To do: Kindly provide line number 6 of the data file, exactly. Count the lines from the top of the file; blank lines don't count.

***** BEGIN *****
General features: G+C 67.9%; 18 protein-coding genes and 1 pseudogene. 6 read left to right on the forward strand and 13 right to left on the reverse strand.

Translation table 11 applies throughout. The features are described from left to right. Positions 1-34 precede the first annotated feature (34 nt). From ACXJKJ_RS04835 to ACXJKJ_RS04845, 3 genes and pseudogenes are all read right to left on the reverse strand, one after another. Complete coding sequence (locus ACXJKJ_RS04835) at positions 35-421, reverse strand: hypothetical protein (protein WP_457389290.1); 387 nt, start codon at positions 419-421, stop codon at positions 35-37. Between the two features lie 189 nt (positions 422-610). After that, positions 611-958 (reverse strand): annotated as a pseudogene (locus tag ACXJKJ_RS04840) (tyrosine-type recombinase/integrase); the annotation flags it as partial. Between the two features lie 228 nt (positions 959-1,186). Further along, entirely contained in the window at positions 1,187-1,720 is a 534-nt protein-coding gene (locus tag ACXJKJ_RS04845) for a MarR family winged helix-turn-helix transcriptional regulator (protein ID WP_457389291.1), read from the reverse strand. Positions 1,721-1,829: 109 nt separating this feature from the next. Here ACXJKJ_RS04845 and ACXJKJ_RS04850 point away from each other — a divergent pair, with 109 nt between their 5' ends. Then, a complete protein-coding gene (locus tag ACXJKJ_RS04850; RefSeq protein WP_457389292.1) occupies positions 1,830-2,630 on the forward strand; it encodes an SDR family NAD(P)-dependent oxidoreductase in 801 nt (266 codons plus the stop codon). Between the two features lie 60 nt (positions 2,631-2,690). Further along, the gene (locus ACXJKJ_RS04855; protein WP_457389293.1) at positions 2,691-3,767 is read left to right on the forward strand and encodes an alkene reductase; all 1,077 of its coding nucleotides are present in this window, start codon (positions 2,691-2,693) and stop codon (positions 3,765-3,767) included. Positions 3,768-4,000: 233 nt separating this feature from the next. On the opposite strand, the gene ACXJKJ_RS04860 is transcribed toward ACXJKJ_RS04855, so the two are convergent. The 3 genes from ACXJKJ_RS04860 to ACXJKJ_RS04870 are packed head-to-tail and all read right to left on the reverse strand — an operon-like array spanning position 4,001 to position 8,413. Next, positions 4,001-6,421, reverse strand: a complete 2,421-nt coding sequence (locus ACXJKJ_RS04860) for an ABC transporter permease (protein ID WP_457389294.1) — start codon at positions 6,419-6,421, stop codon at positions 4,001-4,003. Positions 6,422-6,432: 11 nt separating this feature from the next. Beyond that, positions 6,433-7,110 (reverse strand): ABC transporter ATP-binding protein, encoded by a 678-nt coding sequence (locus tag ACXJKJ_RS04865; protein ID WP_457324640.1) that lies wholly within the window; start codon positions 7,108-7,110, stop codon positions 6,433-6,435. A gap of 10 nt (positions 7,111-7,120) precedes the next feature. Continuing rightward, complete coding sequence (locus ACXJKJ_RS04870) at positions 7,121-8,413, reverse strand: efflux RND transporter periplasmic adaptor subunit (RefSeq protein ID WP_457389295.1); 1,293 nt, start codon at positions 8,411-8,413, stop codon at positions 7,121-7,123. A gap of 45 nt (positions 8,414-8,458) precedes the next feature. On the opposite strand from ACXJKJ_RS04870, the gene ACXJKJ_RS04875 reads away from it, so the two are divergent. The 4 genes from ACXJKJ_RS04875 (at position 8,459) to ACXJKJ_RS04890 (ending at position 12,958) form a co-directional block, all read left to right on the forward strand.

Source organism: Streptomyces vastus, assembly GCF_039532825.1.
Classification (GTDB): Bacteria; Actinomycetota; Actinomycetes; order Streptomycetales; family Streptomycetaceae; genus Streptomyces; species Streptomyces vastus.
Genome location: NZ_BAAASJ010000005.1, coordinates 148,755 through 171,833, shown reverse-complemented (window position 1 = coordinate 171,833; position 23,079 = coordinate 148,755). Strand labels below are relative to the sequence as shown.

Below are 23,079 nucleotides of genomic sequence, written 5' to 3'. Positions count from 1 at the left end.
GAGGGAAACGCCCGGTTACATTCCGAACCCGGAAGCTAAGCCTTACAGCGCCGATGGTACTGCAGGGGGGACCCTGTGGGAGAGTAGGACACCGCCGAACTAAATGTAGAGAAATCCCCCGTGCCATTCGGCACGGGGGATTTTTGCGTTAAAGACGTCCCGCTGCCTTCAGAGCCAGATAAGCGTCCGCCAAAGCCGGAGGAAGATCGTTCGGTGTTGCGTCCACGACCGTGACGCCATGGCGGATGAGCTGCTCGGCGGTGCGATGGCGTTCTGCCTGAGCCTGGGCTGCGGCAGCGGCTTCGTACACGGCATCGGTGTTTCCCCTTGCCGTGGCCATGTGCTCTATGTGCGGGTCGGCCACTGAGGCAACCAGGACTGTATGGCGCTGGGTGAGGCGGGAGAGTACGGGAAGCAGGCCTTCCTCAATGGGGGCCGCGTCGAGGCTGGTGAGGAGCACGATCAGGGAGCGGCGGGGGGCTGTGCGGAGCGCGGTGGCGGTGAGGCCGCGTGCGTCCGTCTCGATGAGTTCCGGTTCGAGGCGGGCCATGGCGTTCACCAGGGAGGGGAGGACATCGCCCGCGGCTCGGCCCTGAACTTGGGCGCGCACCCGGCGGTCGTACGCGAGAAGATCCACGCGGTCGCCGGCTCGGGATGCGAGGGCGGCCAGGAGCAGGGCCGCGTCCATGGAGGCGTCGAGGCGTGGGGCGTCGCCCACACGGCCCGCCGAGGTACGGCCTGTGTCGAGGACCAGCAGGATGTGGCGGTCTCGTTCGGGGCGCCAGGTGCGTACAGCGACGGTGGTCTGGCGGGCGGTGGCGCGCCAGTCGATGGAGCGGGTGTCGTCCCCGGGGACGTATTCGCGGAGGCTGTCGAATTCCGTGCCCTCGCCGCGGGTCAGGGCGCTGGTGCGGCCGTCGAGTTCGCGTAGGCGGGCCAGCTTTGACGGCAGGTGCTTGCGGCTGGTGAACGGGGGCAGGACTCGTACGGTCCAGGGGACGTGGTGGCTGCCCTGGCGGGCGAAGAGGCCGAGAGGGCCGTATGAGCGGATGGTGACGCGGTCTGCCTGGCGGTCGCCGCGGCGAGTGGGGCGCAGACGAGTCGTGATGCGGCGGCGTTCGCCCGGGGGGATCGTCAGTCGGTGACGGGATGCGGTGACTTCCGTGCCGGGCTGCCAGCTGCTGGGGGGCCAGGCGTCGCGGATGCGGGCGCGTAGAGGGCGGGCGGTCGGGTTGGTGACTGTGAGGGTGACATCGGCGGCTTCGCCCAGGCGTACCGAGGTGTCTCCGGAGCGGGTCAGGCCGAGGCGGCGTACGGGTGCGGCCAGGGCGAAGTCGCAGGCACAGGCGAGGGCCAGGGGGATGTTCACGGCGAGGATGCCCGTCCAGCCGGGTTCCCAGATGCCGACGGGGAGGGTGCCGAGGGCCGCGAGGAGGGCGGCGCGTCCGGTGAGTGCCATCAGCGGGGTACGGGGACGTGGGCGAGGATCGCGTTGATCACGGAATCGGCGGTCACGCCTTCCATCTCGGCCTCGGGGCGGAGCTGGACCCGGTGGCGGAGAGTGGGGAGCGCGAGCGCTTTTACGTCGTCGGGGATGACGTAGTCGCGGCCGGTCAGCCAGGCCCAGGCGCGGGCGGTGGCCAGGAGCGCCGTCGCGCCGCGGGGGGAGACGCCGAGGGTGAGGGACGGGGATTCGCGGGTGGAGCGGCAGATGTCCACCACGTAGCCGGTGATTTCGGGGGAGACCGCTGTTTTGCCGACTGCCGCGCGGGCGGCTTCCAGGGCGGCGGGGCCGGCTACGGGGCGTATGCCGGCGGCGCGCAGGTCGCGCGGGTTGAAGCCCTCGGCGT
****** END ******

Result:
Below are 23,079 nucleotides of genomic sequence, written 5' to 3'. Positions count from 1 at the left end.